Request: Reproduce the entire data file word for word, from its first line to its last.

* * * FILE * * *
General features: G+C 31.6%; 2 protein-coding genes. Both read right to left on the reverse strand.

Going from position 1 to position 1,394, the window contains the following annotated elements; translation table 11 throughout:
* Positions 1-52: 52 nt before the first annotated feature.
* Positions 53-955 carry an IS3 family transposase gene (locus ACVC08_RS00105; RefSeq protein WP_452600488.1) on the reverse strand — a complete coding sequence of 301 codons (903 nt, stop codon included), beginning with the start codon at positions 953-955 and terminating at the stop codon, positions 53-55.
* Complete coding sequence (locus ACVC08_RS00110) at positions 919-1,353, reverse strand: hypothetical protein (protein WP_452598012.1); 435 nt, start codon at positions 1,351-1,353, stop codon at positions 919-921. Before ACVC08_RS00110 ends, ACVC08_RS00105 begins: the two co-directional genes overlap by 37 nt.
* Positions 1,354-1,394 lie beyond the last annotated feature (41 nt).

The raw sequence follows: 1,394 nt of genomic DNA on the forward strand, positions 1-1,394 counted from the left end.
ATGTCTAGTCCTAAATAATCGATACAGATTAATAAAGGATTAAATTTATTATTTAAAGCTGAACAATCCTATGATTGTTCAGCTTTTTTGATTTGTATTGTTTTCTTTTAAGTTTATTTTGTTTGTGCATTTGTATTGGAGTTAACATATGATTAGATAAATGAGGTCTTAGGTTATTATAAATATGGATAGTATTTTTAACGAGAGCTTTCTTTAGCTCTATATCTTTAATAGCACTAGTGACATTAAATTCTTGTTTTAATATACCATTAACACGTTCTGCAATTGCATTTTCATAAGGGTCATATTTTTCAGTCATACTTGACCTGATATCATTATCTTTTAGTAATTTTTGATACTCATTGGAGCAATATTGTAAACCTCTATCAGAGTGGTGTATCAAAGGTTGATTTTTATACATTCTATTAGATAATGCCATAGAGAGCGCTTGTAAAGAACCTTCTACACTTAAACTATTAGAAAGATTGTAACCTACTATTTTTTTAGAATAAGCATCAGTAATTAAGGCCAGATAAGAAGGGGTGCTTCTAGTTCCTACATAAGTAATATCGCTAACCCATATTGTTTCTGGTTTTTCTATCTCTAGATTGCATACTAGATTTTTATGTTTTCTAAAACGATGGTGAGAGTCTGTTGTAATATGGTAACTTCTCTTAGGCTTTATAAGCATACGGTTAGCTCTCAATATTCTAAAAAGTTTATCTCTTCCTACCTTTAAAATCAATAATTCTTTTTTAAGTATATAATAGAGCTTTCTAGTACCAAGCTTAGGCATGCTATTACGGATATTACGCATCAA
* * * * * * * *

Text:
General features: G+C 31.6%; 2 protein-coding genes. Both read right to left on the reverse strand.

Going from position 1 to position 1,394, the window contains the following annotated elements; translation table 11 throughout:
* Positions 1-52: 52 nt before the first annotated feature.
* Positions 53-955 carry an IS3 family transposase gene (locus ACVC08_RS00105; RefSeq protein WP_452600488.1) on the reverse strand — a complete coding sequence of 301 codons (903 nt, stop codon included), beginning with the start codon at positions 953-955 and terminating at the stop codon, positions 53-55.
* Complete coding sequence (locus ACVC08_RS00110) at positions 919-1,353, reverse strand: hypothetical protein (protein WP_452598012.1); 435 nt, start codon at positions 1,351-1,353, stop codon at positions 919-921. Before ACVC08_RS00110 ends, ACVC08_RS00105 begins: the two co-directional genes overlap by 37 nt.
* Positions 1,354-1,394 lie beyond the last annotated feature (41 nt).

The raw sequence follows: 1,394 nt of genomic DNA on the forward strand, positions 1-1,394 counted from the left end.
ATGTCTAGTCCTAAATAATCGATACAGATTAATAAAGGATTAAATTTATTATTTAAAGCTGAACAATCCTATGATTGTTCAGCTTTTTTGATTTGTATTGTTTTCTTTTAAGTTTATTTTGTTTGTGCATTTGTATTGGAGTTAACATATGATTAGATAAATGAGGTCTTAGGTTATTATAAATATGGATAGTATTTTTAACGAGAGCTTTCTTTAGCTCTATATCTTTAATAGCACTAGTGACATTAAATTCTTGTTTTAATATACCATTAACACGTTCTGCAATTGCATTTTCATAAGGGTCATATTTTTCAGTCATACTTGACCTGATATCATTATCTTTTAGTAATTTTTGATACTCATTGGAGCAATATTGTAAACCTCTATCAGAGTGGTGTATCAAAGGTTGATTTTTATACATTCTATTAGATAATGCCATAGAGAGCGCTTGTAAAGAACCTTCTACACTTAAACTATTAGAAAGATTGTAACCTACTATTTTTTTAGAATAAGCATCAGTAATTAAGGCCAGATAAGAAGGGGTGCTTCTAGTTCCTACATAAGTAATATCGCTAACCCATATTGTTTCTGGTTTTTCTATCTCTAGATTGCATACTAGATTTTTATGTTTTCTAAAACGATGGTGAGAGTCTGTTGTAATATGGTAACTTCTCTTAGGCTTTATAAGCATACGGTTAGCTCTCAATATTCTAAAAAGTTTATCTCTTCCTACCTTTAAAATCAATAATTCTTTTTTAAGTATATAATAGAGCTTTCTAGTACCAAGCTTAGGCATGCTATTACGGATATTACGCATCAA